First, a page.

Sometimes the black letter law passed by the legislature is unclear. The legislature can’t anticipate every possible fact scenario when they pass a law, so it lay to the courts to interpret the law and give guidance to what it means. This interpretation is called case law. When the court decides a certain meeting to the law it essentially answers a legal question. Lawyers and other courts then can rely on that ruling when they have a similar issue in their case. The following case answers the question above.

Dodge City Implement, Inc. v. Bd. of County Com’rs of County of Barber, 205 P.3d 1265 (Kan. 2009).

This case addresses the following issue:

What happens if a plaintiff sues a municipality without giving adequate written notice?

This case explored the issue of what would happen if a plaintiff sued a municipality (city or town with own local government) without giving adequate written notice. In exploring this issue, the court concluded that if written notice was not given, the court could not hear the case against the municipality. Id. at 1281.

This case arose out of a collision between a train and a truck in Barber County, Kansas. Id. at 1268. After the collision, the train company filed suit against the truck company and the parties entered into a settlement agreement in which the truck company paid the train company $3 million. Id. A few years later, the truck company filed suit against Barber County and alleged that the County was responsible for maintaining the grade crossing and traffic controls at the site of the accident, that earthen obstacles and vegetation obscured visibility, and that the angle of the road and an excessively short highway approach created a dangerous condition for crossing vehicles. Id. The County responded by stating that the truck company did not provide sufficient notice of their claims under a particular Kansas statute. Id. at 1269. Eventually, the district judge heard the arguments and held that the truck company’s notice of claim filed with the County did not substantially comply with the Kansas statute and therefore the court could not hear it. Id. On appeal, a panel of the Court of Appeals agreed and found that the written notice failed to indicate, as required, the name and address of the those making the claims, the nature and extent of the injuries claimed, and the amount of damages sought. Id. at 1270.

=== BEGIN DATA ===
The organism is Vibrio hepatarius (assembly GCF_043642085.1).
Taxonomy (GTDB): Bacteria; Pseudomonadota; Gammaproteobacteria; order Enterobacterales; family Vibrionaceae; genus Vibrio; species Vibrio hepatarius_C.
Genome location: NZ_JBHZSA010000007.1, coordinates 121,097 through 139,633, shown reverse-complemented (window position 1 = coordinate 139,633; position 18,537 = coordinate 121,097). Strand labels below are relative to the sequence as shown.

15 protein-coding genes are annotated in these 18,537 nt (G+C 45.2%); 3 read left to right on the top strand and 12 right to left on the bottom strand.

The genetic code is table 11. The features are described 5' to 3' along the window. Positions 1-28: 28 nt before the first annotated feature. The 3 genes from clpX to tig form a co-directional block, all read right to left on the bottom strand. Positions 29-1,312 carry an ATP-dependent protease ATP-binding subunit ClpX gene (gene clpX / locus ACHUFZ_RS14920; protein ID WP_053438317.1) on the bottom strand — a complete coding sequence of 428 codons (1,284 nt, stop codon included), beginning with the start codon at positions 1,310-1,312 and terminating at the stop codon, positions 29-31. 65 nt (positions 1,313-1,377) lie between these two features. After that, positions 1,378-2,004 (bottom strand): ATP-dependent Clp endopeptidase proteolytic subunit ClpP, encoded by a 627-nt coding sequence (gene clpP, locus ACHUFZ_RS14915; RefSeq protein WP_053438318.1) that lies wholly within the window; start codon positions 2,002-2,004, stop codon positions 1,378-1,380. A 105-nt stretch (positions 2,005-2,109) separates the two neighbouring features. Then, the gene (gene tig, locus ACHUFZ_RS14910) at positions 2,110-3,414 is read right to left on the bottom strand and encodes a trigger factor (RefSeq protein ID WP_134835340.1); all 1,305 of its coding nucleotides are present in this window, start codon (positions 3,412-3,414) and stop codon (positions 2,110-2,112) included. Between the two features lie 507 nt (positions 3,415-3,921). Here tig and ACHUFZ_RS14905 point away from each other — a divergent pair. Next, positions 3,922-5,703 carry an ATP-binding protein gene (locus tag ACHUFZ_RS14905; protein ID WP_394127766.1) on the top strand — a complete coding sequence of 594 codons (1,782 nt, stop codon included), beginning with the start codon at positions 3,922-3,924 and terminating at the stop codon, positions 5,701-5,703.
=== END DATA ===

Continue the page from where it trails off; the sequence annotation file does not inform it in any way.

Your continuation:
The Supreme Court of Kansas reviewed the issue of whether the district court judge erred in concluding that the truck company did not substantially comply with the Kansas statute. Id. at 1268. The Kansas statute stated, “Any person having a claim against a municipality which could give rise to an action . . . shall file a written notice . . . before commencing such action.” Id. at 1280. Furthermore, the statute included five items that the written notice should include: (1) name and address of the person making the claim and his or her attorney’s name and address; (2) short statement of the factual basis of the claim; (3) the name and address of any public officer or employee involved; (4) a short statement of the nature and the extent of the injury complained; and (5) a statement of the monetary damages requested. Id. The court first noted that any person or entity with a claim against a municipality must file a written notice of the claim with the municipality, and the filing of a proper written notice was a prerequisite to the filing of an action in district court. Id. at 1281. Moreover, the court determined that if the written notice requirement was not met, the court could not hear the case against the municipality in court. Id. However, the court noted that only substantial compliance with the statute was necessary (meaning compliance in respect to the essential matters necessary to assure every reasonable objective of the statute.) Id.

After review of the truck company’s written notice, the court determined that the district court and Court of Appeals were correct in determining that the notice did not substantially comply with the requirements of the Kansas statute. Id. at 1282-83. The court found that the written notice identified an incorrect plaintiff, did not give the plaintiff’s addresses, did not give the attorney’s addresses, and did not put the County on notice of the damages sought on the claim. Id. at 1283. Therefore, the written notice posed serious obstacles to the County’s full investigation and understanding of the facts of the claim alleged. Id.

In sum, the truck company did not provide Barber County with an adequate written notice so the court could not hear the case. Id.